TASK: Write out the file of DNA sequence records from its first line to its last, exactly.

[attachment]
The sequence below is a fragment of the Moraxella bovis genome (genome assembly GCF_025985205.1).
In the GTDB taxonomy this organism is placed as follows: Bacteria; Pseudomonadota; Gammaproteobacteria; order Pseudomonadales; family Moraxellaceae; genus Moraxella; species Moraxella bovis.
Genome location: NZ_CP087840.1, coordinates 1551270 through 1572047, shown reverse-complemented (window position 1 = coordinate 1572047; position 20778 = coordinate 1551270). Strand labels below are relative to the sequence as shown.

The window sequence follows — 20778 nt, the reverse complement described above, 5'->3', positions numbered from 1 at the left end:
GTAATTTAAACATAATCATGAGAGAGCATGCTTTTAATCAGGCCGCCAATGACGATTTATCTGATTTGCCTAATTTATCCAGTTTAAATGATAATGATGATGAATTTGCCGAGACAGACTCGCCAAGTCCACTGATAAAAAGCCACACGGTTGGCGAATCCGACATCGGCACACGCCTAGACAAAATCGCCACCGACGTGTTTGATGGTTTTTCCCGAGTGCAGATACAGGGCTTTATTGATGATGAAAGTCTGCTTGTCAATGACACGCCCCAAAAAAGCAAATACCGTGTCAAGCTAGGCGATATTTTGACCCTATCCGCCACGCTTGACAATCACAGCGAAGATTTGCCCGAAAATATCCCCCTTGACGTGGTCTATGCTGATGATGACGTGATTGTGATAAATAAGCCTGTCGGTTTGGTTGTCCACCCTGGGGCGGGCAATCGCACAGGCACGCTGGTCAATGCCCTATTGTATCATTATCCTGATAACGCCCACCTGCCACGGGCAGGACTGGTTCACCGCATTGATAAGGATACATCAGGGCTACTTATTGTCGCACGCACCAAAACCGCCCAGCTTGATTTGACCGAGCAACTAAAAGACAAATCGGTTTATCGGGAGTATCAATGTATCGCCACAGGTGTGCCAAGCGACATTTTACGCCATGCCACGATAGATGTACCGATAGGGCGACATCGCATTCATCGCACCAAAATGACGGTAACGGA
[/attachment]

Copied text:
The sequence below is a fragment of the Moraxella bovis genome (genome assembly GCF_025985205.1).
In the GTDB taxonomy this organism is placed as follows: Bacteria; Pseudomonadota; Gammaproteobacteria; order Pseudomonadales; family Moraxellaceae; genus Moraxella; species Moraxella bovis.
Genome location: NZ_CP087840.1, coordinates 1551270 through 1572047, shown reverse-complemented (window position 1 = coordinate 1572047; position 20778 = coordinate 1551270). Strand labels below are relative to the sequence as shown.

The window sequence follows — 20778 nt, the reverse complement described above, 5'->3', positions numbered from 1 at the left end:
GTAATTTAAACATAATCATGAGAGAGCATGCTTTTAATCAGGCCGCCAATGACGATTTATCTGATTTGCCTAATTTATCCAGTTTAAATGATAATGATGATGAATTTGCCGAGACAGACTCGCCAAGTCCACTGATAAAAAGCCACACGGTTGGCGAATCCGACATCGGCACACGCCTAGACAAAATCGCCACCGACGTGTTTGATGGTTTTTCCCGAGTGCAGATACAGGGCTTTATTGATGATGAAAGTCTGCTTGTCAATGACACGCCCCAAAAAAGCAAATACCGTGTCAAGCTAGGCGATATTTTGACCCTATCCGCCACGCTTGACAATCACAGCGAAGATTTGCCCGAAAATATCCCCCTTGACGTGGTCTATGCTGATGATGACGTGATTGTGATAAATAAGCCTGTCGGTTTGGTTGTCCACCCTGGGGCGGGCAATCGCACAGGCACGCTGGTCAATGCCCTATTGTATCATTATCCTGATAACGCCCACCTGCCACGGGCAGGACTGGTTCACCGCATTGATAAGGATACATCAGGGCTACTTATTGTCGCACGCACCAAAACCGCCCAGCTTGATTTGACCGAGCAACTAAAAGACAAATCGGTTTATCGGGAGTATCAATGTATCGCCACAGGTGTGCCAAGCGACATTTTACGCCATGCCACGATAGATGTACCGATAGGGCGACATCGCATTCATCGCACCAAAATGACGGTAACGGA